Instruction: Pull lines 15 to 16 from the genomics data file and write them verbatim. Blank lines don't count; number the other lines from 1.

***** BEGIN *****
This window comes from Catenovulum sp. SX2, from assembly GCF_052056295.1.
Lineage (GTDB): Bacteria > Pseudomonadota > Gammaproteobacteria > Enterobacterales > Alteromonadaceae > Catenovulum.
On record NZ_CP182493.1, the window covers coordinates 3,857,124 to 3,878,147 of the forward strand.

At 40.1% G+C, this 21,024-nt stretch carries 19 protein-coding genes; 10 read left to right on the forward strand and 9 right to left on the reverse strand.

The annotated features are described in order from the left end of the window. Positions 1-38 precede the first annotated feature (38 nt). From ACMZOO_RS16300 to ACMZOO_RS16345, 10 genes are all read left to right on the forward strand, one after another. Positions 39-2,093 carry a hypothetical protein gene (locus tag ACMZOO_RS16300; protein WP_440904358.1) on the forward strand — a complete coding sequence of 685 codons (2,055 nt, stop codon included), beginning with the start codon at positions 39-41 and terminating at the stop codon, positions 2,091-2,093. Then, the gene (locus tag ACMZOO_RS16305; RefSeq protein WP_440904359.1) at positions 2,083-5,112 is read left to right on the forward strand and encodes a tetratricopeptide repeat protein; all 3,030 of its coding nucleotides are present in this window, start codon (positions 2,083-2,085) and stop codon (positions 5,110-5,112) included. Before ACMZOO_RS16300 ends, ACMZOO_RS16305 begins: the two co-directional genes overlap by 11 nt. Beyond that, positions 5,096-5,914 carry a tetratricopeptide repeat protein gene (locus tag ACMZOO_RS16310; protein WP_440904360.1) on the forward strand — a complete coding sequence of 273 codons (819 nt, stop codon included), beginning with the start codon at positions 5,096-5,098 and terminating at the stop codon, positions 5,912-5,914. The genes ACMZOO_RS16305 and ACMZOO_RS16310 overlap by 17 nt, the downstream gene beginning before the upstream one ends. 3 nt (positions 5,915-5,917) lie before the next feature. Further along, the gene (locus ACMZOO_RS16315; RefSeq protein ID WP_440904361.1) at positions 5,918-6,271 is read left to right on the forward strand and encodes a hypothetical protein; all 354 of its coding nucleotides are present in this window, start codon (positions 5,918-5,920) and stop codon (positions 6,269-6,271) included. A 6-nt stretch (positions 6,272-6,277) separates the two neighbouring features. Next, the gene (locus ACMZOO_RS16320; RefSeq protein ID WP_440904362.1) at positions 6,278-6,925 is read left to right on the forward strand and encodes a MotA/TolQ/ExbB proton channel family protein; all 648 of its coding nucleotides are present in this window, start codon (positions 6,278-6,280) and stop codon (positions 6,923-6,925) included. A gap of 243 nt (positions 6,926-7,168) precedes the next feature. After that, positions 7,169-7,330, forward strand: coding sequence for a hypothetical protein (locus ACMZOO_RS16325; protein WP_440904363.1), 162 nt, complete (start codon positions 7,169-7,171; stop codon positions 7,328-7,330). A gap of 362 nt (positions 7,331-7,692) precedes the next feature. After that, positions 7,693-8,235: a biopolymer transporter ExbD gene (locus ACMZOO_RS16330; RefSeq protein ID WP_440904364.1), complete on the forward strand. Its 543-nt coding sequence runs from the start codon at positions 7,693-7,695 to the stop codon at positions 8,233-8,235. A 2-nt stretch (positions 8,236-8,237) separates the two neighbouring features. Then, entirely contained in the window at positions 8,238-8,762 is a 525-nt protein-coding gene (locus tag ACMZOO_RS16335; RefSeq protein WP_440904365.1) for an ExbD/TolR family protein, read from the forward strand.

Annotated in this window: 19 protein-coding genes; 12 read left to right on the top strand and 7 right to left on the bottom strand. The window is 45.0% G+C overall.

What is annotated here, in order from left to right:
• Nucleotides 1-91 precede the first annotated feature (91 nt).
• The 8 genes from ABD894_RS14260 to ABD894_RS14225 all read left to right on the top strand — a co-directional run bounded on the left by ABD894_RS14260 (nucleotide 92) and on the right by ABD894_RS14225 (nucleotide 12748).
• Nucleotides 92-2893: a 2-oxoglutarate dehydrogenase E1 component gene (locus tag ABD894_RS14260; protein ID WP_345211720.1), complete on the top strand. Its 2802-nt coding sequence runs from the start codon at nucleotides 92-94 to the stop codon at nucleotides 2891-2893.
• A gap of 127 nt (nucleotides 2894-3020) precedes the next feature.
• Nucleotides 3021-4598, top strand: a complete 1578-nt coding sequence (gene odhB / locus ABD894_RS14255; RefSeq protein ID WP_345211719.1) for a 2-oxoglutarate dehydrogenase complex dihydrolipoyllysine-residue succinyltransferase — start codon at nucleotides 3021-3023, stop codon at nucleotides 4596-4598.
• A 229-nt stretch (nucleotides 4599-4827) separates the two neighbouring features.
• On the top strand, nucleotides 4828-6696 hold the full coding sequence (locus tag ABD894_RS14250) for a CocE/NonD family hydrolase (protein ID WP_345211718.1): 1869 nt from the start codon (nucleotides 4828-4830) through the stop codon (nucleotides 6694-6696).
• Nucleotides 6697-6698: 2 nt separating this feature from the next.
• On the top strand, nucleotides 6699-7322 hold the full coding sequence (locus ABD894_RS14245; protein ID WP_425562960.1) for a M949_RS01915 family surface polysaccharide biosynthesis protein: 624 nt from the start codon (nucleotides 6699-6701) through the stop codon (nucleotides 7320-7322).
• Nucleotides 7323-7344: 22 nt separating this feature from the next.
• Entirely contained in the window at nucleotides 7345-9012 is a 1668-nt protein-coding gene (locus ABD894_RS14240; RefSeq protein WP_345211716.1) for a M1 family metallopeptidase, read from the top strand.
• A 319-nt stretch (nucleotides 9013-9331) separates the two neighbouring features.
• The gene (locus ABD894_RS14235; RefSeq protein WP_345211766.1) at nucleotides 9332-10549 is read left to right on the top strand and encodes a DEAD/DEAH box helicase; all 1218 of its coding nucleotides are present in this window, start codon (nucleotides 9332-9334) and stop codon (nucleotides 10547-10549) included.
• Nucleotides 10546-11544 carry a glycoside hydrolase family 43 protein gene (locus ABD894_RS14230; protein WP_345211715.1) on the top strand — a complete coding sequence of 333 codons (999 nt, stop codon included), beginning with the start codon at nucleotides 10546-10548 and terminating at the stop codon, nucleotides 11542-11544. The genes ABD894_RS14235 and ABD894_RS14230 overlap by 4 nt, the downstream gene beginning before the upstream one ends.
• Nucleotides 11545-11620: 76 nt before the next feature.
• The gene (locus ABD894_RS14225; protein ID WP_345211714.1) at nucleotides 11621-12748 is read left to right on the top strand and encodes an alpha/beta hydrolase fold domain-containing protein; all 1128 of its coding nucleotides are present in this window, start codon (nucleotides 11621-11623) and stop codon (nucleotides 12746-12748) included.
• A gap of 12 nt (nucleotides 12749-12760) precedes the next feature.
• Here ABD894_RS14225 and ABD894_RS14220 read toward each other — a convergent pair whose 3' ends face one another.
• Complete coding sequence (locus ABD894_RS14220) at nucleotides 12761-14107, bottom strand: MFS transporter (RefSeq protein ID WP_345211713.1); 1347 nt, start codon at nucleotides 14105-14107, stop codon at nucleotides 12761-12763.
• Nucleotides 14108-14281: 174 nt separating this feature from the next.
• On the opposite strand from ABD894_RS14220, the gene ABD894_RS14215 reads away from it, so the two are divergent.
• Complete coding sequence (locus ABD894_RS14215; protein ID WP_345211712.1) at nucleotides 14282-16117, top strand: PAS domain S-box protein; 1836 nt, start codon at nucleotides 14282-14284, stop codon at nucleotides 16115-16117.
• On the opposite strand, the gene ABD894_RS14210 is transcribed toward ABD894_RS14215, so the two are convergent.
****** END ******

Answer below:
• Nucleotides 6697-6698: 2 nt separating this feature from the next.
• On the top strand, nucleotides 6699-7322 hold the full coding sequence (locus ABD894_RS14245; protein ID WP_425562960.1) for a M949_RS01915 family surface polysaccharide biosynthesis protein: 624 nt from the start codon (nucleotides 6699-6701) through the stop codon (nucleotides 7320-7322).